The Intestacy Rules

(Dying without A Will)

What Are The Rules of Intestacy?

The rules of intestacy are the rules of how assets are passed down to family members in the event of death. They are applicable specifically for England & Wales as well as Scotland and Northern Ireland which have their own set of rules.

The Intestacy Rules are basically the standard succession rules determined by government legislation. At ONCE WT we call these the Government Will.

Anyone who dies without a Will are known to die ‘Intestate' and their assets/ estate will be distributed according to the Intestacy Rules (or Government Will).

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The Rules of Intestacy
Here are some facts

Here's some interesting facts about the Intestacy Rules

Do you think these will be beneficial to you and your family if you die without a Will??.

  • The first £322,000 will be passed to the surviving spouse
  • The remaining amount of the estate will be split 50:50 Between your spouse and children
  • If you have no children, then 100% will pass to the surviving spouse
  • if you are NOT married (i.e. cohabiting) and have children, 100% will pass to the children or if no children, to surviving family members first.
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What are the intestacy rules?
This passes to your spouse first

Important Matters to Consider

Here are some important circumstances to consider if you are considering keeping your government Will (dying intestate)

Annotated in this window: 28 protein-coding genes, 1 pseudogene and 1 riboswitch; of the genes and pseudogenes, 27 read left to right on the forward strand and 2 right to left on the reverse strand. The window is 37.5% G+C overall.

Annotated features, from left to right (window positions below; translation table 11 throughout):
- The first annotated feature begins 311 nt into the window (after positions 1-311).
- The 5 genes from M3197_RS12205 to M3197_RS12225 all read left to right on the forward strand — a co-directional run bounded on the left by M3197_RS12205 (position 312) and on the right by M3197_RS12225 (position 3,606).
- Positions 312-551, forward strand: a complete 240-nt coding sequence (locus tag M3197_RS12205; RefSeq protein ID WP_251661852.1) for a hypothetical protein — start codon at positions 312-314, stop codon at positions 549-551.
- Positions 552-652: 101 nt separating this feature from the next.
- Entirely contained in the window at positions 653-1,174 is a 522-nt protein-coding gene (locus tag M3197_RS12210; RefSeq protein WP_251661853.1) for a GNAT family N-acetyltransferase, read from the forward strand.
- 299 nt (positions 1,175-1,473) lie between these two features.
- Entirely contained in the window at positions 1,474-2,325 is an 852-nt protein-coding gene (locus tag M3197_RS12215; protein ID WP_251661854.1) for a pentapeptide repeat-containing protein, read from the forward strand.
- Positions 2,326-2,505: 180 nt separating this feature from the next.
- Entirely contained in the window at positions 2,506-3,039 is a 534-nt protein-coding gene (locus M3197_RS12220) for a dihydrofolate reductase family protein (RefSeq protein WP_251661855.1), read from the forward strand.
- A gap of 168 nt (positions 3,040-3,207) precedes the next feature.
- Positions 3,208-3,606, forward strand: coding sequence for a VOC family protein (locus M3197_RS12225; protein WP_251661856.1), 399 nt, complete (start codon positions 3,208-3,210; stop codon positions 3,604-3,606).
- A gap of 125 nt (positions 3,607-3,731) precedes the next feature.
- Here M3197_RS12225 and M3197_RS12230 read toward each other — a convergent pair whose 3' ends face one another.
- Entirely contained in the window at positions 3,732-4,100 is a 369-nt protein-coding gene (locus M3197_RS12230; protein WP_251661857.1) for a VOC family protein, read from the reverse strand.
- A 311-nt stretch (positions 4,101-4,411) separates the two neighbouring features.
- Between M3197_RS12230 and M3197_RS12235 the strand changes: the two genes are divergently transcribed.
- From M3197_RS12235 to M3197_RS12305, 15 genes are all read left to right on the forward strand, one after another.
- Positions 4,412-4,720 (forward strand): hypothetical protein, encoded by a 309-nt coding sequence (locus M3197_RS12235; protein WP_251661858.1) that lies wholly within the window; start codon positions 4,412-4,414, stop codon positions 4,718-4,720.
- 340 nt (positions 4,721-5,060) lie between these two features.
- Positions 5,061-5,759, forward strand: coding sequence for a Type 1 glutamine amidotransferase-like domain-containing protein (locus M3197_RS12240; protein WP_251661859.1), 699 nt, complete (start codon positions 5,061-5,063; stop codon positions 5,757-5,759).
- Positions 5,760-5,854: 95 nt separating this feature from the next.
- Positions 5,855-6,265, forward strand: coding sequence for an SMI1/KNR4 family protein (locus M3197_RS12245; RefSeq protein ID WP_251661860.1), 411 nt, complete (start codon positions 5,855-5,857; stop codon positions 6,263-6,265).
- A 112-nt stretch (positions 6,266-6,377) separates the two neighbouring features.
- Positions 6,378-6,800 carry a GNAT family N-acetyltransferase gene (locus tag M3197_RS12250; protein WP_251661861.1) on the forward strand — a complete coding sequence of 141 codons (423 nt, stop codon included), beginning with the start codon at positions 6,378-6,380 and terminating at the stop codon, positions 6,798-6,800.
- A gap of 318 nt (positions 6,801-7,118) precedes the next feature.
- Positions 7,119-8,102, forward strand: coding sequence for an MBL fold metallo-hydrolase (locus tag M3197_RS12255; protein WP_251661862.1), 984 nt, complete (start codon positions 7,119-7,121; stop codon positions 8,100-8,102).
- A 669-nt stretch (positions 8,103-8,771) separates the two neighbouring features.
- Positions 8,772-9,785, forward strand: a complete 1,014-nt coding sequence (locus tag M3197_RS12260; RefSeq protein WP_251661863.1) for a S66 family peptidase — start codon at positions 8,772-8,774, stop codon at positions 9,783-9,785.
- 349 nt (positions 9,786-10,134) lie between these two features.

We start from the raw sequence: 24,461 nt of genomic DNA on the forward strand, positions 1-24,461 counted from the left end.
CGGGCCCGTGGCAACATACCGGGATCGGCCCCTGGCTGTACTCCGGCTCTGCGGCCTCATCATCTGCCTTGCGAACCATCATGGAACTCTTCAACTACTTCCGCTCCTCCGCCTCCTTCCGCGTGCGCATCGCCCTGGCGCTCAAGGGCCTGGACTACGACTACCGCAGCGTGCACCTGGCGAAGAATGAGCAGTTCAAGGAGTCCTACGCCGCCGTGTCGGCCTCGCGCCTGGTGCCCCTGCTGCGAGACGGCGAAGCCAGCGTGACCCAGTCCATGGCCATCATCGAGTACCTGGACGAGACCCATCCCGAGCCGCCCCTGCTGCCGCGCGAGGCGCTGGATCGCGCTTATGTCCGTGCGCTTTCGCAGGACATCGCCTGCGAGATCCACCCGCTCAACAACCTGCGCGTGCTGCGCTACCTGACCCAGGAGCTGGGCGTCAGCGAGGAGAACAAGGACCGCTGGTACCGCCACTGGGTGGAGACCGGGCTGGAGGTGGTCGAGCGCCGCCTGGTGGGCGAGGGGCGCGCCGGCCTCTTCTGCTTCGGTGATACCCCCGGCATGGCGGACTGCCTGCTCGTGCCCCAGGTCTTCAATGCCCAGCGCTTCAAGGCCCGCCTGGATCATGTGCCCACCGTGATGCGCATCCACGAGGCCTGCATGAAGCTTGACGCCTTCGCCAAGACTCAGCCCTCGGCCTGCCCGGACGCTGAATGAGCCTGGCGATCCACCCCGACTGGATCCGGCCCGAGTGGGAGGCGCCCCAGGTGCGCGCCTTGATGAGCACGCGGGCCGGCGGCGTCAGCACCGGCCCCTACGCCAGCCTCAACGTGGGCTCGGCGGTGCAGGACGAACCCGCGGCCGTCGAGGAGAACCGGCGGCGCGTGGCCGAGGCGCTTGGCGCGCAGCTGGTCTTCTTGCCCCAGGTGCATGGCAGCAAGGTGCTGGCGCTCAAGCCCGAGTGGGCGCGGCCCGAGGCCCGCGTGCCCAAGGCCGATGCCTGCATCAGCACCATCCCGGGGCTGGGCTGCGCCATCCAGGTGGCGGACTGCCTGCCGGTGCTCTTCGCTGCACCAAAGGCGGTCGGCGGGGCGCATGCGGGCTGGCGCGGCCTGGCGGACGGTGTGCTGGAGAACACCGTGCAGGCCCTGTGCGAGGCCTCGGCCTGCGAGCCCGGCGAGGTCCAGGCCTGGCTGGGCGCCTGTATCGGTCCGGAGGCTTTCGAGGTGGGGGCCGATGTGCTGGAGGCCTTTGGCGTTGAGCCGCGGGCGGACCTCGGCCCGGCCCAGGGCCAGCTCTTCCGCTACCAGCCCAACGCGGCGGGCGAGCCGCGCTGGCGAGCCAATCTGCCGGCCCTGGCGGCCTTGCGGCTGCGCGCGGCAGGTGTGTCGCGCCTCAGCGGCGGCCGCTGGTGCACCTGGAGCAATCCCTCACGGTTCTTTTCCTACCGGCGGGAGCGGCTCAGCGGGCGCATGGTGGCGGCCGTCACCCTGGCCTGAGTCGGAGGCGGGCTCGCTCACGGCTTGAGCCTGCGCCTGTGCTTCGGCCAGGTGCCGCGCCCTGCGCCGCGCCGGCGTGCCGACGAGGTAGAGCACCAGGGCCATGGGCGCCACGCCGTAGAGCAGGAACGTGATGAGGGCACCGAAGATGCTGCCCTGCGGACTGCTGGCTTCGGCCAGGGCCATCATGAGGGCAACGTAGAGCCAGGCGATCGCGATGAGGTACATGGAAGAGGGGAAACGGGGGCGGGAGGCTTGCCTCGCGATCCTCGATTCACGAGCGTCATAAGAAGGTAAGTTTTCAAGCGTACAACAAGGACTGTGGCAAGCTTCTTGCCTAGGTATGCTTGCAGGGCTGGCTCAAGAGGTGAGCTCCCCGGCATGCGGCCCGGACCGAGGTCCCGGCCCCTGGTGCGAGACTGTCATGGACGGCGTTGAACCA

If a death event occurs you have to consider what will happen to your partner. If you own a house together, and it's owned in joint names, then 100% of the asset will go tp your partner.

Most people's wealth are tied up in the family home.

What will happen to your children if your partner receives 100% of the asset?

What happens to your children if your spouse meets someone else and even has children and gets married?

Effectively, in this situation, having a government will, could potentially disinherit your children.

It's probably not a good idea to keep your government will in this situation.

If you and your spouse own assets worth more than £322,000, then you would have to consider the the following:

If you on a property together in joint names, then all of the asset goes to your surviving spouse, not the first £322,000.

If you have any savings or investments, then the first £322,000 will go to the surviving spouse, and the the remaining amount will be split 50:50.

Half goes to your spouse and the other half to your children.

If your spouse remarries, your children could potentially lose out significantly and someone ese could enjoy the hard work that you originally intended for your children.

According to the intestacy rules, if you are single and a death event occurs, then all of your wealth and assets (your estate) will pass to your surviving family members such as parents, siblings, cousins etc.

If no one can be found (or do not claim it) then eventually everything will pass to the crown.

By law, (intestacy rules/ government Will) only biological or adopted children would be considered as an heir or beneficiary. So if a death even occurred, your true wishes will not be considered.

Reasons Why You Should Consider Getting Rid of Your Government Will and Getting a Private Will Drafted…

What Type of Will Do You Need To Protect Your Family?